It was a big night for Canadian aviation and travel agency communities as Ottawa announced a multibillion-dollar financing agreement on Monday (Apr. 12) with Air Canada.
The support comes in the form of $4 billion dollars in loans that Air Canada must repay to the Canadian government and a $500 million-dollar equity investment, which will give the government a stake in the airline.
The government will also provide a separate $1.4 billion-dollar loan as a voucher refund facility to Air Canada.
This loan, notably, is available to all Canadian airlines for supporting customer refunds.
Addressing media Monday evening, Canada’s Deputy Prime Minister and Minister of Finance Chrystia Freeland and Transport Minister Omar Alghabra explained the relief in greater detail, illustrating an agreement that will refund passengers, protect workers and travellers and allow airlines to purchase new airplanes.
But first, commissions...
Central to travel agents and agencies, Air Canada said it will not retract agency sales commissions on refunded fares.
This comes as a big win for travel advisors and advocacy groups that have been fighting for protections since the beginning of the COVID-19 pandemic.
Air Canada announced this news in a release prior to Monday night’s press conference, but for some in the trade, it may have been reassuring to hear the words from Canada’s Deputy Prime Minister herself:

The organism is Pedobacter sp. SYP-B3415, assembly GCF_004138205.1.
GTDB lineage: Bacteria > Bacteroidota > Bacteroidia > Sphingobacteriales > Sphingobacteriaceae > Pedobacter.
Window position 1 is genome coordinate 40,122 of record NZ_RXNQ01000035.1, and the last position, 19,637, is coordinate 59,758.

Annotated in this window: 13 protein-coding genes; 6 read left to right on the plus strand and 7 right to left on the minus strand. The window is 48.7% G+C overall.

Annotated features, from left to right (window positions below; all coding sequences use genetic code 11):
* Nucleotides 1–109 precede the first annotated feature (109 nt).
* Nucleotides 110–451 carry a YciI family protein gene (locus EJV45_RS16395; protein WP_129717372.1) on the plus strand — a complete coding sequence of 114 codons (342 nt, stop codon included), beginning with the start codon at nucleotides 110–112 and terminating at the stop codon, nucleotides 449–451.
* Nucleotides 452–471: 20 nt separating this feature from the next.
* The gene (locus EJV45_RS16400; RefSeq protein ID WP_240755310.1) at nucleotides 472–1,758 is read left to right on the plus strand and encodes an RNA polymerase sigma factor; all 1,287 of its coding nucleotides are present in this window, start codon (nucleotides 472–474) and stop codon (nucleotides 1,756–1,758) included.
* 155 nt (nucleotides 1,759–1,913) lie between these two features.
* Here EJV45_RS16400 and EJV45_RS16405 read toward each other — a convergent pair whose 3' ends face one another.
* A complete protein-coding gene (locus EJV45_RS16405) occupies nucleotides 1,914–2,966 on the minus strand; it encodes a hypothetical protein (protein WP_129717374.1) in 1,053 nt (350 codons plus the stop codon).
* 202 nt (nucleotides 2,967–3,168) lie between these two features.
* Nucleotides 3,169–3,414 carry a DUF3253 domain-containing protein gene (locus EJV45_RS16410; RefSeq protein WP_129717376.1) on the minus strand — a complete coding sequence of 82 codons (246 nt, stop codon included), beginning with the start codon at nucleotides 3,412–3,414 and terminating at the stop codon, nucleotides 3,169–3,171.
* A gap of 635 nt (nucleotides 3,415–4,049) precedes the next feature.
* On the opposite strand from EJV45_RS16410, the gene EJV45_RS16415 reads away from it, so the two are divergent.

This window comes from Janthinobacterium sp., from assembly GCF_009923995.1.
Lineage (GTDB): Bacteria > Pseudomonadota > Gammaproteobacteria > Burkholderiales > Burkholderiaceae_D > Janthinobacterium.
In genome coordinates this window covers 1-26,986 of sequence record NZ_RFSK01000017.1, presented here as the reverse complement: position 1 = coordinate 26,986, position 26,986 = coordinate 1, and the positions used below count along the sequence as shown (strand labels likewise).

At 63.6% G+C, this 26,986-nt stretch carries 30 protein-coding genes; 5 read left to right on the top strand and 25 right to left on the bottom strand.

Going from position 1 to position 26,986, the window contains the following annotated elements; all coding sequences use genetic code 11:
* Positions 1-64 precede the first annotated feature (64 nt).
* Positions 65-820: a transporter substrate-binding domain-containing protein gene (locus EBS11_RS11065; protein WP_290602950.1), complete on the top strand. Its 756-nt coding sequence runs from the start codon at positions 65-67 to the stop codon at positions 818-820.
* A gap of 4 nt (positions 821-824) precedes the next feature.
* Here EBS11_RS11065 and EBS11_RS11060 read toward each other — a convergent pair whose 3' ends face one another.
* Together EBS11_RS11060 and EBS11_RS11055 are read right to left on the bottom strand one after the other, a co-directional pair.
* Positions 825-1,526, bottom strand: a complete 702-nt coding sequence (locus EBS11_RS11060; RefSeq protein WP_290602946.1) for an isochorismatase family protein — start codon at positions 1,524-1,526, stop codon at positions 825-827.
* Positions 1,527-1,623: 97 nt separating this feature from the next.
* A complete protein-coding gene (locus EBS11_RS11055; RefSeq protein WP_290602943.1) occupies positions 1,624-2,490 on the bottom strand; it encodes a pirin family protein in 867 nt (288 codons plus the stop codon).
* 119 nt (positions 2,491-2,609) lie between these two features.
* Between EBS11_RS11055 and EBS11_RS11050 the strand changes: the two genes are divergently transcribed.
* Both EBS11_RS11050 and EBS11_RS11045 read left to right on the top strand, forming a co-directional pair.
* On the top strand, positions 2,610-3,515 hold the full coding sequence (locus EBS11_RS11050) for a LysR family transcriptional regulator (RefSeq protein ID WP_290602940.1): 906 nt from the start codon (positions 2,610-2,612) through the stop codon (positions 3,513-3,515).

“Travel agents who were paid a commission for booking airline tickets will not be asked to repay that commission,” Minister Freeland said.
Air Canada spokesperson Peter Fitzpatrick confirmed with PAX Monday night that the agreement includes sales made through Air Canada Vacations.
“I’m confident this agreement sets a standard for how such interventions should be designed with the interests of Canadians and workers coming first. This is a good and fair deal for Canada and Canadians,” said Minister Freeland.
Minister Alghabra, who pointed out that Canadian airlines have already received more than $2 billion dollars in wage subsidies, called the agreement with Air Canada “significant and historic.”
“A strong and competitive air transport industry is vital for Canada’s economic recovery and to build back better for the future,” Minister Alghabra said.
Deputy Minister of Finance Michael Sabia led the talks, which have been ongoing since fall of 2020.
In a statement Monday night, the Association of Canadian Independent Travel Advisors (ACITA), a grassroots group that has been fighting for commission protections (among many other things) since June of 2020, said they were “over the moon” to hear that commission protections were a significant piece of the deal.
"The press conference was the cumulation of 10 months of ACITA's advocacy, meeting with over 200 Members of Parliament, Members of the Senate and Policy Advisors," wrote ACITA co-founders Brenda Slater, Judith Coates and Nancy Wilson in a statement.